So we got a Bentley Flying Spur Speed
Another day, another Bentley. This time it is the Bentley Continental Flying Spur Speed. At Dhs 950,000, it costs more than I’ll make in a decade, but apparently, it is cheaper by Dhs 200,000 in the last 6 months due to the weak British Pound.
When we previously got a Continental GT Speed, we went on a night-time cross-country trip, and tore up and down the Jebel Hafeet mountain road at insane speeds. We didn’t have time for something like that with the Flying Spur Speed, so like any professional auto journalist worth their paycheck, we went mall-hopping instead.
But the morning before, I tested out the car. It is one massive mofo that sticks out of parking spaces, although it attracts a bit less attention than a GT.
There is absolutely nothing to suggest that this is the Speed version. I drove around for a while, thinking this is the standard Spur, until I saw “Speed” written on the door sills as I exited the car.
Our tester’s interior treatment was all red, including red carpets and red leather headliner. Notice the buttons for the seat controls. One of them was for a back massage. After I discovered it, that function stayed on every time I cruised the streets.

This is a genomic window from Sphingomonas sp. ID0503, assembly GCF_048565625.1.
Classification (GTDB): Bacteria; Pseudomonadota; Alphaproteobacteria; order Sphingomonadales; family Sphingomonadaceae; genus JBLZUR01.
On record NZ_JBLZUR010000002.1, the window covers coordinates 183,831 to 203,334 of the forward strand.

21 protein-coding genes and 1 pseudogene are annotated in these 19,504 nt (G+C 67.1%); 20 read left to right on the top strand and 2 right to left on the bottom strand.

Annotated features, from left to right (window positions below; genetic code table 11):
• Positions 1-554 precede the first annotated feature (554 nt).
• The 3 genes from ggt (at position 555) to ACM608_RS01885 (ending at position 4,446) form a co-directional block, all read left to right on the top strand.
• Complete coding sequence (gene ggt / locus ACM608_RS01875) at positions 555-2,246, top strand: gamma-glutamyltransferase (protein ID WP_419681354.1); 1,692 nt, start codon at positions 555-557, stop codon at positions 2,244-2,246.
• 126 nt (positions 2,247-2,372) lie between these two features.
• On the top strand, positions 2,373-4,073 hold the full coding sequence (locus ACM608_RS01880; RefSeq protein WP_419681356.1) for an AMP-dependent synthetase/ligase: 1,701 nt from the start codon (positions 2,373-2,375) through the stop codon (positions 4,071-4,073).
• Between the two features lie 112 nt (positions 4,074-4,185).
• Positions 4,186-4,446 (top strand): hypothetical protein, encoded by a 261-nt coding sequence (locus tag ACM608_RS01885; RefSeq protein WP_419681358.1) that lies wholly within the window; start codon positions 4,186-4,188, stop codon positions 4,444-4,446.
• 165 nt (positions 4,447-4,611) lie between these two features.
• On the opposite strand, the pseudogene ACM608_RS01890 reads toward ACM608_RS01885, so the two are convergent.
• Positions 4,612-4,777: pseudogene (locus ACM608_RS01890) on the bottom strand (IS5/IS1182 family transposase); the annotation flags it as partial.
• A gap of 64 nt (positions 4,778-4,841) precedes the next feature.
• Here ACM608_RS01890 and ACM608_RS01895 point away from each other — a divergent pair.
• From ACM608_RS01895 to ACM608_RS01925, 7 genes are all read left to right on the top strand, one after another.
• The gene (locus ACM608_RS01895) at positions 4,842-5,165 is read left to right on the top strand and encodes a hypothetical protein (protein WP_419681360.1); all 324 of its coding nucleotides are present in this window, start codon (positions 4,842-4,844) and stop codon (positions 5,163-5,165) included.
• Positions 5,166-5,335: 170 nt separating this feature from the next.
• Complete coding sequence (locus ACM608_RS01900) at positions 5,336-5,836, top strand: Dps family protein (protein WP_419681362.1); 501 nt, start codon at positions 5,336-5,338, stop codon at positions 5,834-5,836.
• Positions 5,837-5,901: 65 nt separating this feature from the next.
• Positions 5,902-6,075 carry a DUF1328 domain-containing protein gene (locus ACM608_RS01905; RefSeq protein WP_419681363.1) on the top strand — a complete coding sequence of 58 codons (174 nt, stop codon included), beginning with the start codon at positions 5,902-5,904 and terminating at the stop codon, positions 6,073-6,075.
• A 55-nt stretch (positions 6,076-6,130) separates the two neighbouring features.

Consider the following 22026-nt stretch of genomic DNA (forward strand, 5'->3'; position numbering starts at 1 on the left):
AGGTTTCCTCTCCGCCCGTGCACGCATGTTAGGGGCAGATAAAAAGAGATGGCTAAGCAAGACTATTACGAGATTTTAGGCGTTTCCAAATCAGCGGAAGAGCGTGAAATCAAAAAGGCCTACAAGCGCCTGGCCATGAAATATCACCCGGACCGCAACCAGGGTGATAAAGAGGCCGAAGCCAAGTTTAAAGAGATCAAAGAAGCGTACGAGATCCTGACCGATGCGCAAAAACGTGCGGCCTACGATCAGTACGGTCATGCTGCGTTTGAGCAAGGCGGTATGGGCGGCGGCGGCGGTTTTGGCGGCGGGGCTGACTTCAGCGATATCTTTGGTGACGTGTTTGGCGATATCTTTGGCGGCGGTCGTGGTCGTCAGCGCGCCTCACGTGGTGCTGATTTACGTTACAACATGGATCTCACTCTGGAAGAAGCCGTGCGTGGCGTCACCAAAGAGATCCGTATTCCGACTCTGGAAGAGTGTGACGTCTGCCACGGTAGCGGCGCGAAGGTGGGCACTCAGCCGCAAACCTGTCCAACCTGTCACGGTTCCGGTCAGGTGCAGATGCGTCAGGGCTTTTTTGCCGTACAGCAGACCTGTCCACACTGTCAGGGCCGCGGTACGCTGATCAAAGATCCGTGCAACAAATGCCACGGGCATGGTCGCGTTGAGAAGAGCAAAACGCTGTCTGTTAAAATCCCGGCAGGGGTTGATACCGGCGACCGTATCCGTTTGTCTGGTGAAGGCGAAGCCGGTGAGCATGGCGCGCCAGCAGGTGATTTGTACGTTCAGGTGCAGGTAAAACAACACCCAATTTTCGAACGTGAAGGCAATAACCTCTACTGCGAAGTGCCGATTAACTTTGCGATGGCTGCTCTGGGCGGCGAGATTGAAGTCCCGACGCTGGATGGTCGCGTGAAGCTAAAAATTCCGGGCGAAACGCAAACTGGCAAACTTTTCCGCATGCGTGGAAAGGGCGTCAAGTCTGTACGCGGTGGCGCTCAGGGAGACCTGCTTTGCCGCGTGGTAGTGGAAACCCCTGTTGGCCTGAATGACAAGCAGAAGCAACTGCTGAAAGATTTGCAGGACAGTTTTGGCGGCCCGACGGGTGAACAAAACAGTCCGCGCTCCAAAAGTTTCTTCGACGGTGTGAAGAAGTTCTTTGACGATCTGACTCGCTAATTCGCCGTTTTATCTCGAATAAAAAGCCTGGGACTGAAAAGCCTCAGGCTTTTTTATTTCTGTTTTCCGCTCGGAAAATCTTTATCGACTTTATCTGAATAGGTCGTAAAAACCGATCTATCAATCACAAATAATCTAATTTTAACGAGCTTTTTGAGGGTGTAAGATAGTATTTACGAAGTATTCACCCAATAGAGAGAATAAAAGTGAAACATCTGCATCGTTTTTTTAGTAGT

Premium materials cover the car, including leather and aluminium on the dash. The only cheap bits are the plastic gear-shift paddles and the crappy non-touchscreen VW-sourced multimedia system.
VW’s retarded systems acted up as expected, when the Bluetooth refused to connect to my smartphone, even though it was detected. The system kept asking me to enter a 16-digit passcode into my phone without giving me enough time.
The air suspension system had four different settings between comfort and sport, but we couldn’t feel any difference among them. Another button can raise the ground clearance by almost an inch.
Rear legroom is immense, certainly much more than the cramped GT coupe, with massage and reclining features in the seats, as well as a stereo remote and an extra cordless phone in the armrest.
We used to believe the myth that a VW Phaeton is a budget Bentley, given that both share the same platform. But after driving this, it is clear that Bentley’s engineers know how to make the Titanic dance like a speedboat, while VW cannot design anything entertaining beyond little hatchbacks.
P.S. If you got cut off, run over, sideswiped or killed by this car on the streets of Dubai last week, it was probably my PR guy.